e. (7). so that the deflection of the beam is similar to the deflection of the two-way slab. (6) to the slab strips of Fig. 7. which was originally calibrated using a nonlinear.

4 2.80 and 1. Edge-supported two-way slabs-For an edge-supported slab.3 2.1 2.4 2.75/384 and
K
=
2. therefore.1 1. I(b) is to accurately represent the deflection of the real slab on the column-line. Values of K depend on the aspect ratio and the support conditions at all edges of the panel and are given in Table 2.6 2.3 times the slab thickness beyond the drops.10
(8c)
For an interior span of a continuous member. the deflection coefficient {j equals 5/384.2 2. (6)
K = (1/12{j)'h
(8a)
For continuous slabs. All parameters required for input into Eq.5 2.8 2.90. the preceding values for K may be increased by 10 percent.1 2.
{j =
(9b)
2. No estimate of selfweight is needed since self-weight is almost always part of the balanced load.4 2. It is suggested that
ACI Structural Journal I September-October 1989
606
.05
For a slab containing drop panels that extend at least type.0 2.6{j)'h 3. Usually most of the unbalanced load is transitory.5 2. If the designer selects the load to be balanced and the deflection limit. Restraint to creep and shrinkage caused by the eccentric bonded steel will also cause some time-dependent deflection. respectively. Therefore
K = 2. the magnitude of the sustained unbalanced load varies with time and cannot remain zero.
Discussion
For a fully loaded end span of a slab that is continuous over more than three equal spans and with the adjacent interior span unloaded. For this reason. the values of K just given must be modified to account for the variation of curvature across the panel width. selection of a slab depth somewhat greater than that indicated by Eq.3 2. Deflections at various stages in the slab history may still have to be calculated. If the maximum deflection at the center of the panel is to be limited (rather than the deflection on the long-span column-line).way edge-supported slab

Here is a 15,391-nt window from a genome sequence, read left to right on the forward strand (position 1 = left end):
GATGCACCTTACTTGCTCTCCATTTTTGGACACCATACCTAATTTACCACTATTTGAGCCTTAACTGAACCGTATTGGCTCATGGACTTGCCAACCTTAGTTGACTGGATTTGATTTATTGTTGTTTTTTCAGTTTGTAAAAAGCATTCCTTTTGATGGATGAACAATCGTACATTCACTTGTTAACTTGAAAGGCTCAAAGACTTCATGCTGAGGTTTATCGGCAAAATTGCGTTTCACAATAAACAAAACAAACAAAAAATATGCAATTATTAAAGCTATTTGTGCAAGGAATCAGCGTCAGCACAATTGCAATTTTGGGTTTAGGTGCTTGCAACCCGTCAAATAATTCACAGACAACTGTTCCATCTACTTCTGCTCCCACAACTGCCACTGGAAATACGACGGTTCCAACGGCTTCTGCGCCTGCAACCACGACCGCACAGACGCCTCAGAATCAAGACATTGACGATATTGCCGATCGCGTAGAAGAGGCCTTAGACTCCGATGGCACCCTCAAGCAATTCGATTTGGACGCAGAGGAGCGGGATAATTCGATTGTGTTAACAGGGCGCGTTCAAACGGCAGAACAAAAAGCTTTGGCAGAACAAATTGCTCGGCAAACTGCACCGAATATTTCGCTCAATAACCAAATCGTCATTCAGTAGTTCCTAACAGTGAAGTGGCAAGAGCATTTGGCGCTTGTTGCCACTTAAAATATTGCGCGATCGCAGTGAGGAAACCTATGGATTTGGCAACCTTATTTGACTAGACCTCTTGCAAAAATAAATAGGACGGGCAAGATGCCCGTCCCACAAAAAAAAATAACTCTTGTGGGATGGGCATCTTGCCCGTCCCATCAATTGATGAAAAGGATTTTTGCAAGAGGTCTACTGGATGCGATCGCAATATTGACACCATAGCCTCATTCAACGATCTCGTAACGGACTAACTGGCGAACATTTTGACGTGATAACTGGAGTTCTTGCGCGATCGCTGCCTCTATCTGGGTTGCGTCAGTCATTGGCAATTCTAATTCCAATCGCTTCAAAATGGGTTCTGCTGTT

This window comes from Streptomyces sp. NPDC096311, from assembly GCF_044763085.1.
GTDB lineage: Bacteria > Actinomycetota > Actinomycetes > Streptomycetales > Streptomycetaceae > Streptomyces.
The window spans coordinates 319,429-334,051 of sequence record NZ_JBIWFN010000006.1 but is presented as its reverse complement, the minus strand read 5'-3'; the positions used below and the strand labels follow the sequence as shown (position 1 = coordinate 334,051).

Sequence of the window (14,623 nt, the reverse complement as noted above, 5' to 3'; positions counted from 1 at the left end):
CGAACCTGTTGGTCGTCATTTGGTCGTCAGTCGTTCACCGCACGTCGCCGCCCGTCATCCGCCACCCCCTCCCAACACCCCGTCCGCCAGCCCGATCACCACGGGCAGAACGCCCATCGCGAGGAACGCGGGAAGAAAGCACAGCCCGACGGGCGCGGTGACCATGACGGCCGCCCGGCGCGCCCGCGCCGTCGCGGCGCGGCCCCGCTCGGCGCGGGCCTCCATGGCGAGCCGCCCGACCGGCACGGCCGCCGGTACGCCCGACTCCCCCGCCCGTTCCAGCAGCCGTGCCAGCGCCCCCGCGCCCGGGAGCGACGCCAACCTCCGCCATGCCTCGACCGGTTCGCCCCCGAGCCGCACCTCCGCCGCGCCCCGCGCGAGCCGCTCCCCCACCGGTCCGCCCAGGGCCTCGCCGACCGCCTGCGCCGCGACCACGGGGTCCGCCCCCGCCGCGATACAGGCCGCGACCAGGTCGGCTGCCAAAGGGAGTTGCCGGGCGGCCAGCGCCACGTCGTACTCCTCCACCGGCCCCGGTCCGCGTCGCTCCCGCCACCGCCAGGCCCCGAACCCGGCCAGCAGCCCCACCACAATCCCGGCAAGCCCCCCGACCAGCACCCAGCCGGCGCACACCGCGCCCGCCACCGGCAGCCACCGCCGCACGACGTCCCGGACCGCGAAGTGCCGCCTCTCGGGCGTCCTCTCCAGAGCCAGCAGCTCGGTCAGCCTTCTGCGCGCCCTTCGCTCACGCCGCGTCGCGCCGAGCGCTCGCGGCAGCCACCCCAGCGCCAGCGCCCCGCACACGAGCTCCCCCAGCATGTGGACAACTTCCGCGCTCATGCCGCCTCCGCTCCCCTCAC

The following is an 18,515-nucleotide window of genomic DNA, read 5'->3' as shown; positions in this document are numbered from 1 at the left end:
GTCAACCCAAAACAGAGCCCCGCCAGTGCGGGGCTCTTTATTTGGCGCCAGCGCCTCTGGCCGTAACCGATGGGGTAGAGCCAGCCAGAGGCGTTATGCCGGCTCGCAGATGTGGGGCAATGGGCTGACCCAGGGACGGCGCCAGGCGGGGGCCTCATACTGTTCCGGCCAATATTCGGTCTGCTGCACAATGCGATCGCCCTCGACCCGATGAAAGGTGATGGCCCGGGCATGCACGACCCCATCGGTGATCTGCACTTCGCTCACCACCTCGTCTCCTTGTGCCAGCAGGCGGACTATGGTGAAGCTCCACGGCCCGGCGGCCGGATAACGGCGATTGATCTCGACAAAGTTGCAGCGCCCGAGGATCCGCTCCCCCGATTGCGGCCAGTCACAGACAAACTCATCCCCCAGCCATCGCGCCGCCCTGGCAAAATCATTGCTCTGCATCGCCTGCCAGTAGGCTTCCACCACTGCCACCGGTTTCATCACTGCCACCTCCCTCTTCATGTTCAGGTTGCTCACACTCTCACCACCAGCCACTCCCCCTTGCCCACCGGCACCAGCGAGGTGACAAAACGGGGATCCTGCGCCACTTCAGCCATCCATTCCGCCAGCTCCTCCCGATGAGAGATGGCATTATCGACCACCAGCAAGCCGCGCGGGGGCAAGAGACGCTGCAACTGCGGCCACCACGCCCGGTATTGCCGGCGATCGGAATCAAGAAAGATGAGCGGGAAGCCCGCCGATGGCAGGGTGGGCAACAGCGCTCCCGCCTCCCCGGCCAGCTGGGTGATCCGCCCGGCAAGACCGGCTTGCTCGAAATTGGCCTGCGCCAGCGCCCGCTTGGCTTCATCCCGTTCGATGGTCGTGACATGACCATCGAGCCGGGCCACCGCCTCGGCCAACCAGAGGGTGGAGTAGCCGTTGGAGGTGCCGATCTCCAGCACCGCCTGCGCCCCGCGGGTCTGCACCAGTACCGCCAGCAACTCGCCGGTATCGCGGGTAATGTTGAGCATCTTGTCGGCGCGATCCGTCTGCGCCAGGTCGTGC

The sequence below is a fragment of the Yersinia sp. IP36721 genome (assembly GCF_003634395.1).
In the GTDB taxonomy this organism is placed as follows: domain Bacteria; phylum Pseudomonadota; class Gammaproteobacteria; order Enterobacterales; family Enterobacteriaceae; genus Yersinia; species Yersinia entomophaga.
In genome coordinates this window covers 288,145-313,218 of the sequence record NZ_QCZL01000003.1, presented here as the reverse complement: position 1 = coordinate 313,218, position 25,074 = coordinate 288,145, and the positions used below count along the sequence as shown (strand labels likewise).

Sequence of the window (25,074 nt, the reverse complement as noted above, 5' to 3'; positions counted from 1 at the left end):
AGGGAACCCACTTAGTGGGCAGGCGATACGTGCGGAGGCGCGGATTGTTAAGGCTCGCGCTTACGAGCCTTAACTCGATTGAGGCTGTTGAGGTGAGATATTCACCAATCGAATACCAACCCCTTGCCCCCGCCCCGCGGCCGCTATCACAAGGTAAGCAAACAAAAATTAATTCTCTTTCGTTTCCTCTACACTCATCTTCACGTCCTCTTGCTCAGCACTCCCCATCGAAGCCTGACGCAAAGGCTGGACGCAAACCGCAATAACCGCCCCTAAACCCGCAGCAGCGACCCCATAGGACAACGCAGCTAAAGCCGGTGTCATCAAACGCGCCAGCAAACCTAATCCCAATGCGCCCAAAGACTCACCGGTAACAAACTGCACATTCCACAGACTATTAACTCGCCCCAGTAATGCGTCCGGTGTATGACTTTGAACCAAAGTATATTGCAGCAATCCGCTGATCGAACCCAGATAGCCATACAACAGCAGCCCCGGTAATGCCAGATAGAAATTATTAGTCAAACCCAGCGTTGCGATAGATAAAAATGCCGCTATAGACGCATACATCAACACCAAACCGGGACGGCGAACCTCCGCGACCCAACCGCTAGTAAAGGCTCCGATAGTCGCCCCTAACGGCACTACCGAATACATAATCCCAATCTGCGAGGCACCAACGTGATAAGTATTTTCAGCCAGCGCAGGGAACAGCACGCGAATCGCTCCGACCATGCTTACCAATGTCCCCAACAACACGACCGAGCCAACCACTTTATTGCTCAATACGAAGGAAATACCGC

Ratio 1.0 2. This involves an understanding of the derivation of the equation and its limitations.75/384.2 2.2 2.9 2.Table 2 . The moments. and therefore pattern loading must be considered.85
(8b)
terline and have an overall depth not less than 1. a greater than average share of the total load on the slab must be assigned to the column strip (of which the equivalent strip forms a part).3 1. If the deflection of the equivalent slab strip in Fig. and hence curvatures. In such cases. A previous study of span-to-depth ratios for reinforced concrete slabs used a nonlinear finite element model to quantify these effects.3 2. If it is assumed that 65 percent of the total load on the slab is carried by the column strips. particularly if the unbalanced load causes significant cracking or if an unusual load history is expected. For a simply supported span.0 4 edges continuous I short edge discontinuous I long edge discontinuous 2 short edges discontinuous 2 long edges discontinuous 2 adjacent edges discontinuous 2 short + 1 long edge discontinuous 2 long + I short edge 4 edges discontinuous
discontinuous
0f
quired to limit the deflection on the column-line of a flat slab becomes
K
=
Values of K long span to short span 1. From Eq.4
3. values of K must be modified to account for the fact that only a portion of the total load is carried in the short span direction and the fact that torsional stiffness and even compressive membrane action increase the overall slab stiffness. the values of K in Eq. values of K are developed and discussed in the following. are greater close to the column line than near the midpanel of the slab in the middle strip region.5 2. then the value of K re-
Eq.1 2. (9b) and (9c) should be reduced to 1. (7).
Slab system factor K L/6 in each direction on each side of the support cen-
One-way slabs-For a one-way slab. the deflection of the slab on the column line will be greater than the deflection of a oneway slab of similar span and continuity.6 2. {j must be determined for the distribution of unbalanced load that produces the maximum deflection in each span.' The results of that investigation have been used in the calibration of K for the post-tensioned slabs considered here. serviceability problems can be minimized by a careful choice of Dusing Eq. with
{j =
K = 1. an estimate of slab depth can readily be made. since a large percentage of the sustained external load and self-weight is balanced by the prestress.25
(8d)
Flat slabs-For flat slabs. (8a)
K = 1.90
For an interior span. (7) forms the basis of a useful approach to the design of prestressed concrete slabs.9
(l/J5.3 2.0 2. (j may be taken as 2. a designer wishes to minimize deflection by balancing the entire sustained load.9 1.5/384
(9a)
2.0 2. of course.3 2. (7) would be prudent. (7). {j is calculated from an elastic analysis and may be conservatively taken to be 3. with adjacent spans unloaded. it would be unwise to set the sustained part of the unbalanced load w'" to zero in Eq. and (9c)